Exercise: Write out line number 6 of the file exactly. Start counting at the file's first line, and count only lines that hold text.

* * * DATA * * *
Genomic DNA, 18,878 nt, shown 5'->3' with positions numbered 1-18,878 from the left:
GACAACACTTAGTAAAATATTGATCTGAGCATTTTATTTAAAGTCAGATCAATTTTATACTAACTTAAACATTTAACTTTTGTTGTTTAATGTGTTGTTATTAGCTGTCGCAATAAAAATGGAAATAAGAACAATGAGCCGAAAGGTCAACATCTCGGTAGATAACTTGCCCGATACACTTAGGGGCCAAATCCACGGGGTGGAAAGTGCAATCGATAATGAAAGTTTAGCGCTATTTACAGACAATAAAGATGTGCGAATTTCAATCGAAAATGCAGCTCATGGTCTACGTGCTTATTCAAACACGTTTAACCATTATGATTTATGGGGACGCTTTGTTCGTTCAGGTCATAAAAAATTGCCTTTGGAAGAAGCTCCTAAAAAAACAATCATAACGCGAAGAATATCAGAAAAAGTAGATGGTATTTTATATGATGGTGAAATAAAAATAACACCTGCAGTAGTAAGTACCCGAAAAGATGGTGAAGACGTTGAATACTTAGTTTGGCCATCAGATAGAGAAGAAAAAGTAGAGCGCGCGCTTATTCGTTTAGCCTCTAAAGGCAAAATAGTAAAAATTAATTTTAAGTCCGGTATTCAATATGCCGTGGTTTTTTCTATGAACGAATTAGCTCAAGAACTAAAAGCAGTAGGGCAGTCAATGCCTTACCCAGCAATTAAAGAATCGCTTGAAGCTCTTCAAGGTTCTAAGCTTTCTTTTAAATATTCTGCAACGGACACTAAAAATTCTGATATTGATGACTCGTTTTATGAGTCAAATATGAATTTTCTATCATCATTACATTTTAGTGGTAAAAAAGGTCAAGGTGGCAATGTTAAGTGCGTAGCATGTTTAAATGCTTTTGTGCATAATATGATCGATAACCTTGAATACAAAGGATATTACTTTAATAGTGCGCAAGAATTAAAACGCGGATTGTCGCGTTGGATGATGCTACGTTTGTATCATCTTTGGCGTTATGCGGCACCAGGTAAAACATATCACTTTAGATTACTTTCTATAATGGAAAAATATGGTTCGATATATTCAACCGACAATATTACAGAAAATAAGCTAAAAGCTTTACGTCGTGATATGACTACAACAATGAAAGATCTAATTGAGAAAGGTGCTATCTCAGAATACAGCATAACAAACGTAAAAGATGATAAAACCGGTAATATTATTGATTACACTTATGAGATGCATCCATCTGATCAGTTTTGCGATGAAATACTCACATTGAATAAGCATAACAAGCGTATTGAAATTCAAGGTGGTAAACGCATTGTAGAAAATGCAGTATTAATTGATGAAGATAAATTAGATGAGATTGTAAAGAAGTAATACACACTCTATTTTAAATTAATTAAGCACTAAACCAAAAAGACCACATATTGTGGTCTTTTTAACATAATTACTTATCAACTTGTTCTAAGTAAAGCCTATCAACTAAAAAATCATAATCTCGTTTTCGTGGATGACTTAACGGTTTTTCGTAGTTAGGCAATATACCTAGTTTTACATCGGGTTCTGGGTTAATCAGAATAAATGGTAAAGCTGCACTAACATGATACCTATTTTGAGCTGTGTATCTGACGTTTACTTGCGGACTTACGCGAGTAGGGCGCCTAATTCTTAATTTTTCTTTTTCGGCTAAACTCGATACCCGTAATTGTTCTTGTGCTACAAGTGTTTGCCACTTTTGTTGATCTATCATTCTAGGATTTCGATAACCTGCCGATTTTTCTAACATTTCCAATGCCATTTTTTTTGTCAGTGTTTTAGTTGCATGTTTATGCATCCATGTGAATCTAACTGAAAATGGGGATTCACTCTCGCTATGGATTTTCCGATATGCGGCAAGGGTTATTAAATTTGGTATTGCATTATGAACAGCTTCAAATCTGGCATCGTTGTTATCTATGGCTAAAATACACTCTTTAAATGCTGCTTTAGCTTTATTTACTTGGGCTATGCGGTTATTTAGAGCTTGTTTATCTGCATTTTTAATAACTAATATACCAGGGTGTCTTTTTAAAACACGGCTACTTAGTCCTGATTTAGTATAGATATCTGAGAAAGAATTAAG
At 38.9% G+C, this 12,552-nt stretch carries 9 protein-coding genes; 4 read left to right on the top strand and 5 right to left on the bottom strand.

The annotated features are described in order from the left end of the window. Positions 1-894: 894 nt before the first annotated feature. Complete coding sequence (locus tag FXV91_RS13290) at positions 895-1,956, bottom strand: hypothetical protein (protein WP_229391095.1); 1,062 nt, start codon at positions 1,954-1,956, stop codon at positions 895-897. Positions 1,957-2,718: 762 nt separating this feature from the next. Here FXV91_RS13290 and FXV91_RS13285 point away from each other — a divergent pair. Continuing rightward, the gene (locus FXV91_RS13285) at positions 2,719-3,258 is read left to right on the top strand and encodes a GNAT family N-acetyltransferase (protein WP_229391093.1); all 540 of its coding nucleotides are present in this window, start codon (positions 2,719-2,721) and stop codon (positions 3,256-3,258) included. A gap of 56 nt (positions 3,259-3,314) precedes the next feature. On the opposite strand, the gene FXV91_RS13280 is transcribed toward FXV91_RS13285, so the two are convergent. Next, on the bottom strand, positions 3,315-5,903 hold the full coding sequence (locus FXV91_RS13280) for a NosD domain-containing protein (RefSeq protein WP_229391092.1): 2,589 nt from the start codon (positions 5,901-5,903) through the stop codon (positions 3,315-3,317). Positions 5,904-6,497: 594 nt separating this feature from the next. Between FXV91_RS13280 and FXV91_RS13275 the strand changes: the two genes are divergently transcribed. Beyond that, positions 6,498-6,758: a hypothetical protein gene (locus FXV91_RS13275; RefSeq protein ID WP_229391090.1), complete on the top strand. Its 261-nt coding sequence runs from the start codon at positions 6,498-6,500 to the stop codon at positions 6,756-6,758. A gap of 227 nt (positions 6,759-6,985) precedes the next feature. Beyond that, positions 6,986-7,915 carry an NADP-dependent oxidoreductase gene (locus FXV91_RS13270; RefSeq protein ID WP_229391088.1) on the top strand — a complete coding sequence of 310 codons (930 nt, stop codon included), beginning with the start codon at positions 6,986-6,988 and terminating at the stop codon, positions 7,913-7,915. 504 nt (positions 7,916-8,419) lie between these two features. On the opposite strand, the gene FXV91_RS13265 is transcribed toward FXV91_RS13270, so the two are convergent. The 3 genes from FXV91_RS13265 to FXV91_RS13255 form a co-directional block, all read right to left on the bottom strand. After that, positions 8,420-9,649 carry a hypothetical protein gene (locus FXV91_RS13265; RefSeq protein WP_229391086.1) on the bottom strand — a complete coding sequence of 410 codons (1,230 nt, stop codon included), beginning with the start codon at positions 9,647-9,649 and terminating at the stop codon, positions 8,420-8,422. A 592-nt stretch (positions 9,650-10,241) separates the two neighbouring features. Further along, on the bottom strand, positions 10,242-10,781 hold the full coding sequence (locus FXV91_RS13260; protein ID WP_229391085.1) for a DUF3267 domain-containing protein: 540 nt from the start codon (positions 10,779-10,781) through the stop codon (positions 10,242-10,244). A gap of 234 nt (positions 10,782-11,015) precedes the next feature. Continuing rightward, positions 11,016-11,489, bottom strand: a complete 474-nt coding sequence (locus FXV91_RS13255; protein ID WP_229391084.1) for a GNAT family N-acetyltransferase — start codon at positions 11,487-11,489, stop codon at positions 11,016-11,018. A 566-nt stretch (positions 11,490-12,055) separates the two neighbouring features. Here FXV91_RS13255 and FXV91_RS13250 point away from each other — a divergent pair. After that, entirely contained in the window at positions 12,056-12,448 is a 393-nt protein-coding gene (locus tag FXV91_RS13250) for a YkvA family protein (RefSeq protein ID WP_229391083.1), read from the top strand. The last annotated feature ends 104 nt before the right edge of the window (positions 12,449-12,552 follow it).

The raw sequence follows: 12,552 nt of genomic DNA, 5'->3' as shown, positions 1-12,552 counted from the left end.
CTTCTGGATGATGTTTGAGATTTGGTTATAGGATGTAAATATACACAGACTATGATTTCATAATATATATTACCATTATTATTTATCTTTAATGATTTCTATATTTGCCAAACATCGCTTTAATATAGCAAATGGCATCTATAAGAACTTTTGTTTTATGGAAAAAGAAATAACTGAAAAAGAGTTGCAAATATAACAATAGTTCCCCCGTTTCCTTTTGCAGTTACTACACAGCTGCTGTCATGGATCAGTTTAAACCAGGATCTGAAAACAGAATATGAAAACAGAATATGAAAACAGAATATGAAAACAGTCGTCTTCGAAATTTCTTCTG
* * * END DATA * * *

CTTCTGGATGATGTTTGAGATTTGGTTATAGGATGTAAATATACACAGACTATGATTTCATAATATATATTACCATTATTATTTATCTTTAATGATTTCTATATTTGCCAAACATCGCTTTAATATAGCAAATGGCATCTATAAGAACTTTTGTTTTATGGAAAAAGAAATAACTGAAAAAGAGTTGCAAATATAACAATAGTTCCCCCGTTTCCTTTTGCAGTTACTACACAGCTGCTGTCATGGATCAGTTTAAACCAGGATCTGAAAACAGAATATGAAAACAGAATATGAAAACAGAATATGAAAACAGTCGTCTTCGAAATTTCTTCTG